in advance what will work and what wont. Once these are determined and the
financial and marketing materials are compiled, it is time to plan a meeting
with the lender.
Liability of the Lenders
Although financial institutions have become much more vigilant in respecting
borrowers rights, some lenders still make mistakes that lead to a borrowers
financial problems. Courts have ruled that lenders are accountable when lender
misconduct adversely affects a borrowers financial position. If lender
liability is present, a company can negotiate a new loan from a stronger
position. Faced with a legitimate lender liability claim, financial institutions
may be much more willing to negotiate favorable new loan terms with the damaged
Signs of lender liability include lender conduct such as forcing the business
to operate in a certain manner to keep borrowed funds flowing; adding new loan
conditions after the business has accepted the original terms; improperly using
acceleration or demand clauses; failing to provide adequate notice before
changing the way it does business with the borrower; calling a loan due without
giving a company time to find a substitute lender and putting off the loan
process or holding the borrower in limbo so an unreasonable amount of time
passes and the business suffers as a result. If the lender sees that its conduct
is suspect, it will most likely want to renegotiate a loan to avoid a possible
Lenders know that borrowers at a workout negotiation are in a vulnerable
position. The entire business may be riding on whether the negotiations are a
success. A typical concession lenders seek from borrowers is the insertion of an
arbitration clause in the new loan documents that waives the companys right to
a jury trial. Lenders may also demand that the borrower waive its rights to any
lender liability or other claims against them. Before agreeing to these
concessions, the company must consider the ramifications (i.e., forgoing any
ability to seek future legal recourse against the lender).
During workout discussions, everything is negotiable—interest rates, monthly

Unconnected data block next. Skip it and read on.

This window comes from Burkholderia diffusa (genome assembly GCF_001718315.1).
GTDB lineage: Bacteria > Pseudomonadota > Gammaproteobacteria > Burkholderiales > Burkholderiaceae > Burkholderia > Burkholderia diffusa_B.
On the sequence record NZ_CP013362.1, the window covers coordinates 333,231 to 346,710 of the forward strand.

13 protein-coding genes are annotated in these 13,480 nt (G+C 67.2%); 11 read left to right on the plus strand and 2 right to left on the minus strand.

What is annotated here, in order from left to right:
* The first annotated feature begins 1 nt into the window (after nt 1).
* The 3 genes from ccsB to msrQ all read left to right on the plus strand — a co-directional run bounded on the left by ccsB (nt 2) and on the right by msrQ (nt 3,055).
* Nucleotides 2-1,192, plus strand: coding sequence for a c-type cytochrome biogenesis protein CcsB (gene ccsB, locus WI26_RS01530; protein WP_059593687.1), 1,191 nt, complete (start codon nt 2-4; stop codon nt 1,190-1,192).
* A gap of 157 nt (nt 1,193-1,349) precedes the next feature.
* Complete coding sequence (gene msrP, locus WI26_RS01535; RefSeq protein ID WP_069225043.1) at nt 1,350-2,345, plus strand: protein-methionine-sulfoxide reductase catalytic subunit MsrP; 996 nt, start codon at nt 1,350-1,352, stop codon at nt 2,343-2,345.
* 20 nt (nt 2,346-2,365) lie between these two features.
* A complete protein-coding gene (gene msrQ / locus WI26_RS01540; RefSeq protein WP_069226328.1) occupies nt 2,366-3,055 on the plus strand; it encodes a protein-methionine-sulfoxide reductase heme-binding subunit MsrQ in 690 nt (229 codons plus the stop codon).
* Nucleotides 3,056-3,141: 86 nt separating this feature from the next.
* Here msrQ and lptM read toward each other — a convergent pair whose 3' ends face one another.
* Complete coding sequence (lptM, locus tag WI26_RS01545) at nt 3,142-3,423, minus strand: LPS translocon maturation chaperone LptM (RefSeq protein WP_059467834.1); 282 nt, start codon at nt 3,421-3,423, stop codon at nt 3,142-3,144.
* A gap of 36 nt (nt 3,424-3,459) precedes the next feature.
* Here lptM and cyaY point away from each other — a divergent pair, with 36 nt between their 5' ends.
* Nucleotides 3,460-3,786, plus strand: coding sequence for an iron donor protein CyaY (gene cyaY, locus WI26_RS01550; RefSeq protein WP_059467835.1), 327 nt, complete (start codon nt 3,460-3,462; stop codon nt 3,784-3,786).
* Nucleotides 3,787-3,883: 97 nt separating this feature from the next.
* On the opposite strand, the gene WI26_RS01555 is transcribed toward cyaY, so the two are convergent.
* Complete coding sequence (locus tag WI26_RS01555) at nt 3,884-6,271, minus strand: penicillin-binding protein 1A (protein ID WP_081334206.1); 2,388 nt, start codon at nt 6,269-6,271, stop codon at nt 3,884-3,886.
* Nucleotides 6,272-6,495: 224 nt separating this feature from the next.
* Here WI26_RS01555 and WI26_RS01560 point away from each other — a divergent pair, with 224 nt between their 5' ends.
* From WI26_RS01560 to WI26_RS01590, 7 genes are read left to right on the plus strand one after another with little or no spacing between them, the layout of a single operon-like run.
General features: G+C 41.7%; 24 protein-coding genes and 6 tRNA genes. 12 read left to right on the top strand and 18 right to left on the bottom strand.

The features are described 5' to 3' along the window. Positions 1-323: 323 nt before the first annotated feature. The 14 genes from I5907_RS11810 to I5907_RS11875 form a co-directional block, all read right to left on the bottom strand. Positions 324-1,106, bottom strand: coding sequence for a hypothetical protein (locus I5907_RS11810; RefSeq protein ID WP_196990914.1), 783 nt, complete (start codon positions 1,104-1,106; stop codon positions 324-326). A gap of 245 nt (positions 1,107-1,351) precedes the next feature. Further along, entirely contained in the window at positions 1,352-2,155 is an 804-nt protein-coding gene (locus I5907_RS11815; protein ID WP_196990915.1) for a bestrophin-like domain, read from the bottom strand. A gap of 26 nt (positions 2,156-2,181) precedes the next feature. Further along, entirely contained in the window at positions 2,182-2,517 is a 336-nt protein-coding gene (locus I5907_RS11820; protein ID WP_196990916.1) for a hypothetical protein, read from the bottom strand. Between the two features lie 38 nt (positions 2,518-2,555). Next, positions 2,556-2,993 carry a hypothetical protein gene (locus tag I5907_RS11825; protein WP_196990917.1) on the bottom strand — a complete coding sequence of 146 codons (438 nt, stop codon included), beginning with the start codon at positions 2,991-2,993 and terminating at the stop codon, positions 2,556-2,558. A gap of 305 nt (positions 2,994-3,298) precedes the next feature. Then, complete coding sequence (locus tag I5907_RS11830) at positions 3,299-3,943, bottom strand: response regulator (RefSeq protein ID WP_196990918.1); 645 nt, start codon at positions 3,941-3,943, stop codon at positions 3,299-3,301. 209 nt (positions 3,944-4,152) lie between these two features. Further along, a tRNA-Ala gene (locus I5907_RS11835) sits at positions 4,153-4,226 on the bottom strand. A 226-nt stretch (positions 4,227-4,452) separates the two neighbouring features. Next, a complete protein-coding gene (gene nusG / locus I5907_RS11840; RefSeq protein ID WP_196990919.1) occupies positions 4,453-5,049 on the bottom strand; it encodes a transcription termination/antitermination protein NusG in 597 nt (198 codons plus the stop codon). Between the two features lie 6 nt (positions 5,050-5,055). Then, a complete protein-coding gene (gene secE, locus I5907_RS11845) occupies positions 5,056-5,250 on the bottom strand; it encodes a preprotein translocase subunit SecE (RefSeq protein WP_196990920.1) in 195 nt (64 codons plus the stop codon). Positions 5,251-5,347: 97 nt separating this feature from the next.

payments, length of the loan, collateral, payment schedules and technical loan
covenants (i.e., debt to equity ratios). Lenders usually try to obtain
additional security or collateral for the new loan to better protect themselves
from default. Companies should be firm on what they are willing to give up to
receive better loan terms. Putting up personal property or investments of the
companys principals (i.e., a residence or real estate), for example, should
only be considered if the principals are willing to lose the collateral if the
worse case scenario plays out.
Depending on the complexity of the workout, a company may need an entire set
of new loan documents or it may only need some amendments to existing loan
agreements. Regardless, the company should be prepared to pay renewal or
rollover fees to the lender for changes in the loan terms. If the lender
requires the services of an attorney, the lender will often require borrowers to
pay any lenders attorneys fees.
As is always the case, borrowers must make sure that all of the lenders oral
promises or commitments made during the negotiations are documented in writing
in the loan papers. Without written documentation, those oral promises may be
worthless when the company later tries to hold the lender to them.
Thorough preparation, a realistic short-term and long-term turnaround plan
for the company and tough negotiation skills are critical if a company is to
succeed in the workout process.